Under Stalin, what remained of the Soviet communist dream turned into a nightmare of international proportions. Nevertheless, many people outside of the USSR in the 30s, even anti-Stalinist communists who managed to avoid being murdered by the GPU, went along with Trotsky’s formulation in 1936 that 'socialism has demonstrated its right to victory, not on the pages of Das Kapital, but in an industrial arena comprising a sixth part of the earth’s surface-not in the language of dialectics, but in the language of steel, cement and electricity'. In other words, the productive capacity of the supposedly socialist Soviet Union was sufficient justification for its existence. When this system was belatedly mobilised for the fight against Nazism, those who still dreamed of a communist future were further comforted that there remained something to be said for the USSR’s 'socialism'. Doris Lessing’s The Golden Notebook and Vasily Grossman’s Life and Fate provide novelistic depictions of how believers in very different contexts convinced themselves that the sacrifices required by this system were worthwhile.
The twin shocks of Khrushchev’s 'secret speech' and the bloody suppression of the Hungary uprising in 1956 put paid to such illusions in the West and gave birth to the so-called New Left. This created a space for a questioning of the determinist Marxism that had until then been given a free pass on the left (except in isolated and disparate cases), and which held that technological advance = progress = creating the conditions for socialism. This led to a re-evaluation (particularly among English new-left historians) of such awkwardly un-scientific tendencies as 19th century utopian socialism, 17th century millenarian proto-communism and Luddism. However, while the de-Stalinisation of the left in the West led, in many cases, to a rejection of technological determinism and laid the ground for the rise of CND and the green movement, this historical conjuncture gave technological determinism a new lease of life in the Soviet Union. In an echo of Trotsky’s logic, the Soviet Union would have to justify the horrors of the Stalinist era by delivering on the techno-utopian dream that had seemingly been side-lined along with constructivism and the abandonment of the revolution’s internationalism.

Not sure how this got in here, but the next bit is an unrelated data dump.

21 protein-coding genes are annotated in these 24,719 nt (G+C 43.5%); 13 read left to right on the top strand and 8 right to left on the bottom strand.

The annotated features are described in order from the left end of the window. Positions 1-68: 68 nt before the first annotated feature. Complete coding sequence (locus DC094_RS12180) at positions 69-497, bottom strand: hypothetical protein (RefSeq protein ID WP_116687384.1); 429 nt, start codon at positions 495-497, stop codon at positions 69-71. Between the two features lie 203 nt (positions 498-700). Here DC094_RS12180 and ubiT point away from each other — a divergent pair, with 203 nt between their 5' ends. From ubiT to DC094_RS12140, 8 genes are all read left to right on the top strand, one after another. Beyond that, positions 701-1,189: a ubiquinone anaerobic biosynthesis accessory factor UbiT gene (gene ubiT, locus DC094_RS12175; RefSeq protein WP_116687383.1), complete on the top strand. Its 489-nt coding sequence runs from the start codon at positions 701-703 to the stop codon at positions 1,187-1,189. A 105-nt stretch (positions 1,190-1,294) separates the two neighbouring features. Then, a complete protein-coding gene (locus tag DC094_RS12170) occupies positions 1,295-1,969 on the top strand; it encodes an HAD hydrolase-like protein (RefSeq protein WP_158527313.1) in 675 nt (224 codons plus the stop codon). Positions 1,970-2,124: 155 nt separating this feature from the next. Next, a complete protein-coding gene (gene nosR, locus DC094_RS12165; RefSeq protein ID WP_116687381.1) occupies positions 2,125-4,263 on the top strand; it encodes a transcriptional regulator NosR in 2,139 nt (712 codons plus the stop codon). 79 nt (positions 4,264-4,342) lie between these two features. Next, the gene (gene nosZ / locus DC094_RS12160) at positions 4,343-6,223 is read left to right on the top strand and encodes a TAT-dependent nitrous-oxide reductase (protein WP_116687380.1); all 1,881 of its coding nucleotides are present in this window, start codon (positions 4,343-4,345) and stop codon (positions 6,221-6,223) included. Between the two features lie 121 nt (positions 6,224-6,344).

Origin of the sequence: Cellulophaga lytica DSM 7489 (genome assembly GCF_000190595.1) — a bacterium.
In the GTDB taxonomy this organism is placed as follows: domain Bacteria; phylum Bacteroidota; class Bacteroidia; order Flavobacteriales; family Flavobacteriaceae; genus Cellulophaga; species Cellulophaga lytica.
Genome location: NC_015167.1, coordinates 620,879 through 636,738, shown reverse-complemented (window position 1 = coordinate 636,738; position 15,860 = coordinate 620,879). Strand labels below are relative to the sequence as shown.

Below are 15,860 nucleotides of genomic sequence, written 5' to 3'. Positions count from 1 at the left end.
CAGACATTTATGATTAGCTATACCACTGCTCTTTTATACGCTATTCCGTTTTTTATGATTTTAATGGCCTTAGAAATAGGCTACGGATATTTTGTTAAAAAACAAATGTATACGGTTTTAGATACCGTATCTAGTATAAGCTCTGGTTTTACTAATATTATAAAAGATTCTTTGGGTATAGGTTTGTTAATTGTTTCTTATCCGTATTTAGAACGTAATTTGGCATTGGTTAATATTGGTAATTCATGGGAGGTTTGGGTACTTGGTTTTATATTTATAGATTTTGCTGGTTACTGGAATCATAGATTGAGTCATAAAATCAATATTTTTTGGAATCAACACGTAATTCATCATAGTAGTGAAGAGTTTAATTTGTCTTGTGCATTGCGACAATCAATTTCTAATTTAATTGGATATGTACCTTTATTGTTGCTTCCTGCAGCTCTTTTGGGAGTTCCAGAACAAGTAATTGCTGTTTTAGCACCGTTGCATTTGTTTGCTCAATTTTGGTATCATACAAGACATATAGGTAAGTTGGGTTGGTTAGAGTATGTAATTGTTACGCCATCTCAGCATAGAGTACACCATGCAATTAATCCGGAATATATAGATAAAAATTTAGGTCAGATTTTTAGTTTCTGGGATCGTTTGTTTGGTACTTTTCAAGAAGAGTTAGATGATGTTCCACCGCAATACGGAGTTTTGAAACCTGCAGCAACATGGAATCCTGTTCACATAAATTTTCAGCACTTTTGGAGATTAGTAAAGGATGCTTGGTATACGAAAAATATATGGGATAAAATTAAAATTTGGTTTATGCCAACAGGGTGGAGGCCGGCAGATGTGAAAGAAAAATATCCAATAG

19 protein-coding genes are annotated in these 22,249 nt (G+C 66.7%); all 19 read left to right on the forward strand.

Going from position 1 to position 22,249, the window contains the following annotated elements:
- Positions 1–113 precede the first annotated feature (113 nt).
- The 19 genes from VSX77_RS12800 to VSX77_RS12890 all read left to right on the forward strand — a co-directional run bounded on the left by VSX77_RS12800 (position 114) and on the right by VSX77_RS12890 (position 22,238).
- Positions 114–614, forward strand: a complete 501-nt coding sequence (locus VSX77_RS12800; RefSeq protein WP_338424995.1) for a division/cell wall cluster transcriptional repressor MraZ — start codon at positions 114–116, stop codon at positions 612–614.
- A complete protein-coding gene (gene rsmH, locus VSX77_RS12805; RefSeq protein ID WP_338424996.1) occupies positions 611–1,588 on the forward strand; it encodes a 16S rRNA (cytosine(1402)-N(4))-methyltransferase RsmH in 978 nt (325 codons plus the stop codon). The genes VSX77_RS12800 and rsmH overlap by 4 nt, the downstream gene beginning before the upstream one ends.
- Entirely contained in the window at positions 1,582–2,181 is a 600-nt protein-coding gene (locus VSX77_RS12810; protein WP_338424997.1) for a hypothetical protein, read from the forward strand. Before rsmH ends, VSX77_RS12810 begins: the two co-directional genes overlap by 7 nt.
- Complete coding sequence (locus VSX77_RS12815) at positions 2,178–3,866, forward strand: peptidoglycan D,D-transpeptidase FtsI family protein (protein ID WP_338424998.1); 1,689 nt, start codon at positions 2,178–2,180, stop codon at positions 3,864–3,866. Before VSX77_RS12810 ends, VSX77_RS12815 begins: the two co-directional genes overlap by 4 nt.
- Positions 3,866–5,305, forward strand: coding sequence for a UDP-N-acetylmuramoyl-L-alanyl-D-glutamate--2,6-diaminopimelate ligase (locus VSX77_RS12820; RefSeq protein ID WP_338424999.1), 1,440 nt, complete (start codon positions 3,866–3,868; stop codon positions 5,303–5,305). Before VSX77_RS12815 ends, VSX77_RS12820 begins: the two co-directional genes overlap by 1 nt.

Francis Spufford takes this post-Stalin Soviet panorama as the backdrop of his novelised history book Red Plenty. In it, he has Khrushchev musing on the current situation of the USSR: 'fortunately, the hard part of the task was nearly done. They had almost completed the heavy lifting, they had heaved and shoved and (yes) driven people on with kicks and curses, and they had built the basis for the good life, their very own horn of plenty', and translates him as claiming in 1959 that 'in our day, the dreams mankind cherished for ages, dreams expressed in fairytales which seemed sheer fantasy, are being translated into fantasy by man’s own hands'. Of course, the utopian dreams of the planned economy were rather more prosaic than the electrifying explosion of creativity that might have been heralded by world soviet revolution in 1917-21. Nevertheless, in the context of the space race, they did provide a boost to the Soviet sci-fi imagination, as the the Soviet images featured on io9 and Dark Roasted Blend attest.
|From Tekhnika Molodezhi journal|
While the illustrations here don’t have the eerie parallel universe feel that art and sci-fi had in the Russian Revolution’s heroic period, they still pack a punch, particularly the depiction of the communal living space under the surface of the moon from the journal Tekhnika Molodezhi, whose on-line archive is available here: http://zhurnalko.net/journal-2